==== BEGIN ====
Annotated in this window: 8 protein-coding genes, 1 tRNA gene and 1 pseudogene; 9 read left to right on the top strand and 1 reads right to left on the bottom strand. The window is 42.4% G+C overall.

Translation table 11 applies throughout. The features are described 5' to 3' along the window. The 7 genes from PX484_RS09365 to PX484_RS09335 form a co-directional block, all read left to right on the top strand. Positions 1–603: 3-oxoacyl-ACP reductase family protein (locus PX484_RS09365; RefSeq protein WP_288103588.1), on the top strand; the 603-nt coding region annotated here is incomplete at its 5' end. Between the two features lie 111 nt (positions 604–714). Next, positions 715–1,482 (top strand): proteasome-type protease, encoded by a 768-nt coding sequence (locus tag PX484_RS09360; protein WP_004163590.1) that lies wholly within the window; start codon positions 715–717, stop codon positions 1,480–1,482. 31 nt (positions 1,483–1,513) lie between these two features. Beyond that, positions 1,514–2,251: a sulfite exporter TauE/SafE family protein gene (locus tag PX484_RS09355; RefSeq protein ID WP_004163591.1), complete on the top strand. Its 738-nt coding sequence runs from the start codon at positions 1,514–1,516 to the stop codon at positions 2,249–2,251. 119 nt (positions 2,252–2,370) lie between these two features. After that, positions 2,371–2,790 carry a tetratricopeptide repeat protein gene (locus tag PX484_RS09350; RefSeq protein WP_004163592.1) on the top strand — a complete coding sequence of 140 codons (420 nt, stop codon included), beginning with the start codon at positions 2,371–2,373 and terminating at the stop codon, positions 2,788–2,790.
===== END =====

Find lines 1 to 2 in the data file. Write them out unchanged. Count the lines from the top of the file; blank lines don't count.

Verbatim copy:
Annotated in this window: 8 protein-coding genes, 1 tRNA gene and 1 pseudogene; 9 read left to right on the top strand and 1 reads right to left on the bottom strand. The window is 42.4% G+C overall.

Translation table 11 applies throughout. The features are described 5' to 3' along the window. The 7 genes from PX484_RS09365 to PX484_RS09335 form a co-directional block, all read left to right on the top strand. Positions 1–603: 3-oxoacyl-ACP reductase family protein (locus PX484_RS09365; RefSeq protein WP_288103588.1), on the top strand; the 603-nt coding region annotated here is incomplete at its 5' end. Between the two features lie 111 nt (positions 604–714). Next, positions 715–1,482 (top strand): proteasome-type protease, encoded by a 768-nt coding sequence (locus tag PX484_RS09360; protein WP_004163590.1) that lies wholly within the window; start codon positions 715–717, stop codon positions 1,480–1,482. 31 nt (positions 1,483–1,513) lie between these two features. Beyond that, positions 1,514–2,251: a sulfite exporter TauE/SafE family protein gene (locus tag PX484_RS09355; RefSeq protein ID WP_004163591.1), complete on the top strand. Its 738-nt coding sequence runs from the start codon at positions 1,514–1,516 to the stop codon at positions 2,249–2,251. 119 nt (positions 2,252–2,370) lie between these two features. After that, positions 2,371–2,790 carry a tetratricopeptide repeat protein gene (locus tag PX484_RS09350; RefSeq protein WP_004163592.1) on the top strand — a complete coding sequence of 140 codons (420 nt, stop codon included), beginning with the start codon at positions 2,371–2,373 and terminating at the stop codon, positions 2,788–2,790.